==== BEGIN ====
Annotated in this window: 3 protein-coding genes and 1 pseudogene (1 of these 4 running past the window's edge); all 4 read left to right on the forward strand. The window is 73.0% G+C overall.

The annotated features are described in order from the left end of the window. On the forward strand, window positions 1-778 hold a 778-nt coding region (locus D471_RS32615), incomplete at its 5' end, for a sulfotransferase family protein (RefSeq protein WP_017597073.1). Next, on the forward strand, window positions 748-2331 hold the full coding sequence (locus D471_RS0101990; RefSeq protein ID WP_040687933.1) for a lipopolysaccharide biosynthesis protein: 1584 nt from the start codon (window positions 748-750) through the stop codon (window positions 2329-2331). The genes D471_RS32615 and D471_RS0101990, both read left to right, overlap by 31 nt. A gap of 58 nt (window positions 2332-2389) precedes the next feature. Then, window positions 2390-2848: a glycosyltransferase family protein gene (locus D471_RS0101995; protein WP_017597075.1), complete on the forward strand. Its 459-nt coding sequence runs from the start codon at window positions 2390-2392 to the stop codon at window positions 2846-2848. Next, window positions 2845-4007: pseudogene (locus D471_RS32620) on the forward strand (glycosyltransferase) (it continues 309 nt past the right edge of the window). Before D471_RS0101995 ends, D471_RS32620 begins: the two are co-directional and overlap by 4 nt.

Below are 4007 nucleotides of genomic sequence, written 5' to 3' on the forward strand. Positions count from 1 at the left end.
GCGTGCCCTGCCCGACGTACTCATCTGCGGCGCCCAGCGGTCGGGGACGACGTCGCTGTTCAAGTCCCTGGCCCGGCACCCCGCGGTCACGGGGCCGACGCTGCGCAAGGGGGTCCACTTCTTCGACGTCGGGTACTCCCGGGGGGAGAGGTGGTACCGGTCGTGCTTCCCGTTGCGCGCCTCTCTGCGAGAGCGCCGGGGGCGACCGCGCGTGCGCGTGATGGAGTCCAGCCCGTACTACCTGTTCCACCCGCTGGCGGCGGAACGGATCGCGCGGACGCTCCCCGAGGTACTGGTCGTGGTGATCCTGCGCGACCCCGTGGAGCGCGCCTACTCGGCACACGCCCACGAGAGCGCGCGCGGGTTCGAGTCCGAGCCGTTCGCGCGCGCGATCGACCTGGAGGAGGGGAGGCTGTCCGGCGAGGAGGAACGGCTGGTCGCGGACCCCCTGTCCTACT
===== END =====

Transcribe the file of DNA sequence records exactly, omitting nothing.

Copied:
Annotated in this window: 3 protein-coding genes and 1 pseudogene (1 of these 4 running past the window's edge); all 4 read left to right on the forward strand. The window is 73.0% G+C overall.

The annotated features are described in order from the left end of the window. On the forward strand, window positions 1-778 hold a 778-nt coding region (locus D471_RS32615), incomplete at its 5' end, for a sulfotransferase family protein (RefSeq protein WP_017597073.1). Next, on the forward strand, window positions 748-2331 hold the full coding sequence (locus D471_RS0101990; RefSeq protein ID WP_040687933.1) for a lipopolysaccharide biosynthesis protein: 1584 nt from the start codon (window positions 748-750) through the stop codon (window positions 2329-2331). The genes D471_RS32615 and D471_RS0101990, both read left to right, overlap by 31 nt. A gap of 58 nt (window positions 2332-2389) precedes the next feature. Then, window positions 2390-2848: a glycosyltransferase family protein gene (locus D471_RS0101995; protein WP_017597075.1), complete on the forward strand. Its 459-nt coding sequence runs from the start codon at window positions 2390-2392 to the stop codon at window positions 2846-2848. Next, window positions 2845-4007: pseudogene (locus D471_RS32620) on the forward strand (glycosyltransferase) (it continues 309 nt past the right edge of the window). Before D471_RS0101995 ends, D471_RS32620 begins: the two are co-directional and overlap by 4 nt.

Below are 4007 nucleotides of genomic sequence, written 5' to 3' on the forward strand. Positions count from 1 at the left end.
GCGTGCCCTGCCCGACGTACTCATCTGCGGCGCCCAGCGGTCGGGGACGACGTCGCTGTTCAAGTCCCTGGCCCGGCACCCCGCGGTCACGGGGCCGACGCTGCGCAAGGGGGTCCACTTCTTCGACGTCGGGTACTCCCGGGGGGAGAGGTGGTACCGGTCGTGCTTCCCGTTGCGCGCCTCTCTGCGAGAGCGCCGGGGGCGACCGCGCGTGCGCGTGATGGAGTCCAGCCCGTACTACCTGTTCCACCCGCTGGCGGCGGAACGGATCGCGCGGACGCTCCCCGAGGTACTGGTCGTGGTGATCCTGCGCGACCCCGTGGAGCGCGCCTACTCGGCACACGCCCACGAGAGCGCGCGCGGGTTCGAGTCCGAGCCGTTCGCGCGCGCGATCGACCTGGAGGAGGGGAGGCTGTCCGGCGAGGAGGAACGGCTGGTCGCGGACCCCCTGTCCTACT